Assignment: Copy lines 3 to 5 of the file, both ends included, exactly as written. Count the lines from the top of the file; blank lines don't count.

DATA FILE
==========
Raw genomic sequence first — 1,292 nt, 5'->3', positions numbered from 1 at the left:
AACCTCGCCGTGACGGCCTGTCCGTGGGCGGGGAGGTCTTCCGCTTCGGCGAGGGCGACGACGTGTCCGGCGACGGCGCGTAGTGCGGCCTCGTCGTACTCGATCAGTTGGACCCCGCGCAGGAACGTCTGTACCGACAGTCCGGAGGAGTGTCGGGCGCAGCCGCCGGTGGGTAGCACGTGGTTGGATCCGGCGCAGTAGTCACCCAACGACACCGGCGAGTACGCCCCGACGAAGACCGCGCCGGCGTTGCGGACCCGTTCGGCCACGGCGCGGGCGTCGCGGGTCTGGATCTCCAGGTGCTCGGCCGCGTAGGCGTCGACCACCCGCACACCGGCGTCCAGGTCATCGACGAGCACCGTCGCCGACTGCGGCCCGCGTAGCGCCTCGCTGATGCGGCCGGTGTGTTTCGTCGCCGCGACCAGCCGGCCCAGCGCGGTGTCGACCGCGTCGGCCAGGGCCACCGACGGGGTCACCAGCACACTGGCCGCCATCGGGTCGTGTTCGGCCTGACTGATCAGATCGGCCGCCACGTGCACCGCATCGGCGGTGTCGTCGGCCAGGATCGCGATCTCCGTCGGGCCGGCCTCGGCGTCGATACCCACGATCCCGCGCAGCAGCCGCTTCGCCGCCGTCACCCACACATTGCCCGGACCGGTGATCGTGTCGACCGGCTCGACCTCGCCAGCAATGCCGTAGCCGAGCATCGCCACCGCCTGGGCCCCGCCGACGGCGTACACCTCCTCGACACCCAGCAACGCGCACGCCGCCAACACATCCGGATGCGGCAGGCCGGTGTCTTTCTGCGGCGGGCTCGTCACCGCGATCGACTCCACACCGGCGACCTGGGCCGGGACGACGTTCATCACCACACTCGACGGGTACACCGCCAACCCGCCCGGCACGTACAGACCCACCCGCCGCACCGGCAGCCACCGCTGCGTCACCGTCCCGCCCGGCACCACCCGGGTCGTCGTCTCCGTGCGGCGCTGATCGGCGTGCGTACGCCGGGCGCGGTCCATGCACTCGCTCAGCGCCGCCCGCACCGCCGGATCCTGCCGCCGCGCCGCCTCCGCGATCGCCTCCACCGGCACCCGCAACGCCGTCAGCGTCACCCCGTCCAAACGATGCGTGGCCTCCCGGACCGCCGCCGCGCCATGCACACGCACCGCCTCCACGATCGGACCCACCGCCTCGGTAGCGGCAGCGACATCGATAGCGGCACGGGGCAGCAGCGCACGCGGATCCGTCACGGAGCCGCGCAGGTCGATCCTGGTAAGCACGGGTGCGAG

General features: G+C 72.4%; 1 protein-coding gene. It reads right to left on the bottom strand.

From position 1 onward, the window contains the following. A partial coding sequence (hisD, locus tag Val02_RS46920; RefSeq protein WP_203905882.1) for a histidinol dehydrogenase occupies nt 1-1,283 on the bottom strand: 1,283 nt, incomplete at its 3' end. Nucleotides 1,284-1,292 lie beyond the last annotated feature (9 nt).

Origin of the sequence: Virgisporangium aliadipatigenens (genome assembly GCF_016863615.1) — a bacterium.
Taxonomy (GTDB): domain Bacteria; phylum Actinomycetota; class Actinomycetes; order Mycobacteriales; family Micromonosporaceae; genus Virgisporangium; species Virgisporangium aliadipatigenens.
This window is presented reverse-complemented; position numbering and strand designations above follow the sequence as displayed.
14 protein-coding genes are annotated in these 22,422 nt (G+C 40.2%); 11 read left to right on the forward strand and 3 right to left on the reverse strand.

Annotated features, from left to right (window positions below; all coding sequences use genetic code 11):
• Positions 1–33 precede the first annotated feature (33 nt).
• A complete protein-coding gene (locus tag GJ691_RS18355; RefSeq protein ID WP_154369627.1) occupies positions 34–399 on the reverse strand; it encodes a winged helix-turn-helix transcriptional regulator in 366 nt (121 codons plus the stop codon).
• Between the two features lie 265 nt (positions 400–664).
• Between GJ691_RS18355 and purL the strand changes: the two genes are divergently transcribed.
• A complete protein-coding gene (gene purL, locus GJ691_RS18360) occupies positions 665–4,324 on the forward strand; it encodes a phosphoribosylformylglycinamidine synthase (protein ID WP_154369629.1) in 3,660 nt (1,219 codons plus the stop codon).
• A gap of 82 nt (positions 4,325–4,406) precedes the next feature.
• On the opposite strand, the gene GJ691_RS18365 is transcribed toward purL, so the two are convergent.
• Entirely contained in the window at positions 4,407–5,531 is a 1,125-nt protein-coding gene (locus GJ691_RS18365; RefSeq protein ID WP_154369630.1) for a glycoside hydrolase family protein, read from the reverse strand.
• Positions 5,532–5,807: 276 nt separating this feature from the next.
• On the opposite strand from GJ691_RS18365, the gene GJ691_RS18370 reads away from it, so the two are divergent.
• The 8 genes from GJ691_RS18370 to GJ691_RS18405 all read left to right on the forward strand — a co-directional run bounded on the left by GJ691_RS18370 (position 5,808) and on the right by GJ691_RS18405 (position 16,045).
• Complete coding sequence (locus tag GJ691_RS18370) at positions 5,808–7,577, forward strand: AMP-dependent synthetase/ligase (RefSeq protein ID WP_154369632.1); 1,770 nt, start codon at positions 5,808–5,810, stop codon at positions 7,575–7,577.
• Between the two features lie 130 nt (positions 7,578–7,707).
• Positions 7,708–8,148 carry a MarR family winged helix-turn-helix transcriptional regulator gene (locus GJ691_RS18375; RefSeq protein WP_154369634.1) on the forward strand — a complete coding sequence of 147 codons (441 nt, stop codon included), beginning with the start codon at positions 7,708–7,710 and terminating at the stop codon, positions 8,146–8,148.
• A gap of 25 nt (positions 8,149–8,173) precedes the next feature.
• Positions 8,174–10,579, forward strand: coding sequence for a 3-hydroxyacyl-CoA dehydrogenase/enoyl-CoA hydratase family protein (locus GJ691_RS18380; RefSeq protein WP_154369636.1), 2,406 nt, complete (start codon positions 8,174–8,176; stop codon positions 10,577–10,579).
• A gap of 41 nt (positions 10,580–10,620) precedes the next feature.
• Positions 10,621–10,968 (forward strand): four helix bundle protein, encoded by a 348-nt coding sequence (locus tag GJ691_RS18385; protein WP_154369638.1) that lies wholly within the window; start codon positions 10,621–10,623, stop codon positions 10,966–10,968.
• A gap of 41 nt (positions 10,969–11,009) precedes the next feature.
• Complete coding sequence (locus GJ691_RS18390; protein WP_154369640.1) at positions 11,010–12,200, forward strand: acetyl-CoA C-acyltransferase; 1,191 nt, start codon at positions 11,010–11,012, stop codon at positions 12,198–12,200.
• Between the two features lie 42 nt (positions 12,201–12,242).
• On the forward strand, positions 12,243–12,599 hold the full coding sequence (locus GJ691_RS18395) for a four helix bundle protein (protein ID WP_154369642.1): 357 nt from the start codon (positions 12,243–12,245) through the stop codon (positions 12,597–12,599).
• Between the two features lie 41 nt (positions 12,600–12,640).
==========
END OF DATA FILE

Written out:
General features: G+C 72.4%; 1 protein-coding gene. It reads right to left on the bottom strand.

From position 1 onward, the window contains the following. A partial coding sequence (hisD, locus tag Val02_RS46920; RefSeq protein WP_203905882.1) for a histidinol dehydrogenase occupies nt 1-1,283 on the bottom strand: 1,283 nt, incomplete at its 3' end. Nucleotides 1,284-1,292 lie beyond the last annotated feature (9 nt).

Origin of the sequence: Virgisporangium aliadipatigenens (genome assembly GCF_016863615.1) — a bacterium.